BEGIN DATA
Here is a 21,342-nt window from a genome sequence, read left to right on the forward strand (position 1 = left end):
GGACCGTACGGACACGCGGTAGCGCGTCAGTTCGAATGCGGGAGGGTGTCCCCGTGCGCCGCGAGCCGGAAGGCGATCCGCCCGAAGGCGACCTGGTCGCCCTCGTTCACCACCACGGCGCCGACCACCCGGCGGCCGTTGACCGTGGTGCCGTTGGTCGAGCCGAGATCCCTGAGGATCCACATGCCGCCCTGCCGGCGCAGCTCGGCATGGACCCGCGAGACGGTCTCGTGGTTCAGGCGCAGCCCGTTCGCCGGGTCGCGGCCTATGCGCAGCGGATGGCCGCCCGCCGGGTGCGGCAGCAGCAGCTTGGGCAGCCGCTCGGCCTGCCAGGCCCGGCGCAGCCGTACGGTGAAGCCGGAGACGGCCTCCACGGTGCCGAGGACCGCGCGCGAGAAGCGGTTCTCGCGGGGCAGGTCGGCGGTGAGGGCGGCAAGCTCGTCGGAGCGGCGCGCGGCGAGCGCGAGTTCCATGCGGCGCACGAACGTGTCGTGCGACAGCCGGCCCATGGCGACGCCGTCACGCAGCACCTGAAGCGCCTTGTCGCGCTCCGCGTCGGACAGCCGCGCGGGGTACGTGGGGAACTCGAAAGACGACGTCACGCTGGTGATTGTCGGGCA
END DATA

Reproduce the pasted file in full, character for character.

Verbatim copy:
Here is a 21,342-nt window from a genome sequence, read left to right on the forward strand (position 1 = left end):
GGACCGTACGGACACGCGGTAGCGCGTCAGTTCGAATGCGGGAGGGTGTCCCCGTGCGCCGCGAGCCGGAAGGCGATCCGCCCGAAGGCGACCTGGTCGCCCTCGTTCACCACCACGGCGCCGACCACCCGGCGGCCGTTGACCGTGGTGCCGTTGGTCGAGCCGAGATCCCTGAGGATCCACATGCCGCCCTGCCGGCGCAGCTCGGCATGGACCCGCGAGACGGTCTCGTGGTTCAGGCGCAGCCCGTTCGCCGGGTCGCGGCCTATGCGCAGCGGATGGCCGCCCGCCGGGTGCGGCAGCAGCAGCTTGGGCAGCCGCTCGGCCTGCCAGGCCCGGCGCAGCCGTACGGTGAAGCCGGAGACGGCCTCCACGGTGCCGAGGACCGCGCGCGAGAAGCGGTTCTCGCGGGGCAGGTCGGCGGTGAGGGCGGCAAGCTCGTCGGAGCGGCGCGCGGCGAGCGCGAGTTCCATGCGGCGCACGAACGTGTCGTGCGACAGCCGGCCCATGGCGACGCCGTCACGCAGCACCTGAAGCGCCTTGTCGCGCTCCGCGTCGGACAGCCGCGCGGGGTACGTGGGGAACTCGAAAGACGACGTCACGCTGGTGATTGTCGGGCA